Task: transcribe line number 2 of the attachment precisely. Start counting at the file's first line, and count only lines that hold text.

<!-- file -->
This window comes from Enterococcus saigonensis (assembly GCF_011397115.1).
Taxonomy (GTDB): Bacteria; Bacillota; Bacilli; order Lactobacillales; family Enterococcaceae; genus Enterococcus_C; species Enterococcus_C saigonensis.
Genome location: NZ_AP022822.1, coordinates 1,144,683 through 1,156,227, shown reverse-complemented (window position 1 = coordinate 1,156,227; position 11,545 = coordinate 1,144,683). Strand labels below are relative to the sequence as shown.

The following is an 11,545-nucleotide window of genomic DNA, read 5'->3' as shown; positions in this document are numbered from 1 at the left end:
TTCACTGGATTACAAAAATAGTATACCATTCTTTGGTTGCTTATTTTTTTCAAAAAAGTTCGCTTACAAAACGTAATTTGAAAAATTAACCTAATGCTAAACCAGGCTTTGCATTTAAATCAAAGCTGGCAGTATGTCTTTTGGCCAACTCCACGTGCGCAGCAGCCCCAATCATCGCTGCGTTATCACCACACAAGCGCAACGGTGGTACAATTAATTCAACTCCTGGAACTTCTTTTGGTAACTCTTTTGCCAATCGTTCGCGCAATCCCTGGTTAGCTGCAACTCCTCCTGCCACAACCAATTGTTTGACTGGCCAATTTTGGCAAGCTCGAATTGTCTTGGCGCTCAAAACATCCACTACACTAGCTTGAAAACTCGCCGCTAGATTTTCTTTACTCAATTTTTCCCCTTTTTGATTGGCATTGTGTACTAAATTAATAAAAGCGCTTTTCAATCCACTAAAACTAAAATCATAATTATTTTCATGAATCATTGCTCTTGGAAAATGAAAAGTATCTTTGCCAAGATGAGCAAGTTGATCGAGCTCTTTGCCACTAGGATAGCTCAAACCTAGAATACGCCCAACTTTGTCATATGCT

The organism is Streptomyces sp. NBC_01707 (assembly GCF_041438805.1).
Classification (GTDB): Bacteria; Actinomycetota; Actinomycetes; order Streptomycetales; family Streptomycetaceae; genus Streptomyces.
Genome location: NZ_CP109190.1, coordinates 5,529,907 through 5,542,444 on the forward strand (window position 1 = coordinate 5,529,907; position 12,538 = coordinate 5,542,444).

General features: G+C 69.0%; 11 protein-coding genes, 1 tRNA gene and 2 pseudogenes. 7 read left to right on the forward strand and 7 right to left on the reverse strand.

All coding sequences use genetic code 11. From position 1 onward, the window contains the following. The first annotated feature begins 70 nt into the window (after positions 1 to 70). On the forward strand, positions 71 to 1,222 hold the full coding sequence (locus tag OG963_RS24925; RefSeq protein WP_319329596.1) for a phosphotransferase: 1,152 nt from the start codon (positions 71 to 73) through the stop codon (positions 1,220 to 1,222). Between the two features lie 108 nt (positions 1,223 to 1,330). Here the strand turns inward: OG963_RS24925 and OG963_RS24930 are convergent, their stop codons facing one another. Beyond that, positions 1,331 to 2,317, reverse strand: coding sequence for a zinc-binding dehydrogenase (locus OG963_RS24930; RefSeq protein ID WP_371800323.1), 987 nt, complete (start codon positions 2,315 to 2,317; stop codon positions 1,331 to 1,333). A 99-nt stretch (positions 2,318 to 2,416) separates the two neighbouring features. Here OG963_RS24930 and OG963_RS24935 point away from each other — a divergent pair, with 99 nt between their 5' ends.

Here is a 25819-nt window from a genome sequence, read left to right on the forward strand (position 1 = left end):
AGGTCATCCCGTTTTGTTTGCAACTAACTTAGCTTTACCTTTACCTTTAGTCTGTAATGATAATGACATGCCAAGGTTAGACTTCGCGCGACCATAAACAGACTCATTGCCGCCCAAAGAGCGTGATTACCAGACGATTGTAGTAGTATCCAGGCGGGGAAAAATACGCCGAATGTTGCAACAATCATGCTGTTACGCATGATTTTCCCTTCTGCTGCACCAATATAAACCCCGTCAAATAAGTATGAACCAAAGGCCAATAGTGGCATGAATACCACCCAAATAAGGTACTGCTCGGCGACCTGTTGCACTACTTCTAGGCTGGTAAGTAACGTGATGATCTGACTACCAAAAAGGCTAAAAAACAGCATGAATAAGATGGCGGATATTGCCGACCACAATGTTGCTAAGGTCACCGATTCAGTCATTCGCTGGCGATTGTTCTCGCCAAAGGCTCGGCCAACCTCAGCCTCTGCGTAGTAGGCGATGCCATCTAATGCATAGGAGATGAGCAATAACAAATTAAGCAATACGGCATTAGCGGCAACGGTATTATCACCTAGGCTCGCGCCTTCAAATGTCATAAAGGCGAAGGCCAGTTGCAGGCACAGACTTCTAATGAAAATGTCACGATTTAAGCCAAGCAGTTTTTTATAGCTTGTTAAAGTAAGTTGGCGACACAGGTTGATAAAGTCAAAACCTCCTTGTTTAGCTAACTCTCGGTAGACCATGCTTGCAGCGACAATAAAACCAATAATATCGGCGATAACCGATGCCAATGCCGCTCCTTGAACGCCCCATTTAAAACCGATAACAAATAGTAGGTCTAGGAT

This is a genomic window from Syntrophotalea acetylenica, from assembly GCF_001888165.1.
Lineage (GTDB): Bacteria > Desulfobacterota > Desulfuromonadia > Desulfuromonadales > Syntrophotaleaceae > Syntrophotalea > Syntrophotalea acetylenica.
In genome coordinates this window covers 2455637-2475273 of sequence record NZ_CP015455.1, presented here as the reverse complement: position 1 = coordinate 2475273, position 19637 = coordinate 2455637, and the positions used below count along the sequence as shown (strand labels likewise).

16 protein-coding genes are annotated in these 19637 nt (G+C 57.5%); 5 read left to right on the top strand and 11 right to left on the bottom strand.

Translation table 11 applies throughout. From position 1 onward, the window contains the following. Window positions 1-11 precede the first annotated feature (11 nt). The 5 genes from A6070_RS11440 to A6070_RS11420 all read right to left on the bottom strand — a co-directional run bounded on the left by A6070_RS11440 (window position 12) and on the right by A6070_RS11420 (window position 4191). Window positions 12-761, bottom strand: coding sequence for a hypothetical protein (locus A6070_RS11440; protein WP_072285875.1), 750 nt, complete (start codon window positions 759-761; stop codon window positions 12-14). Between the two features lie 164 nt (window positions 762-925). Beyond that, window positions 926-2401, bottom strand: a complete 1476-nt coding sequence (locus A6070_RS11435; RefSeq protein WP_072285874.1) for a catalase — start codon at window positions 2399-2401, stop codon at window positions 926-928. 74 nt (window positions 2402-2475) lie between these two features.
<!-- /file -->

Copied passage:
Taxonomy (GTDB): Bacteria; Bacillota; Bacilli; order Lactobacillales; family Enterococcaceae; genus Enterococcus_C; species Enterococcus_C saigonensis.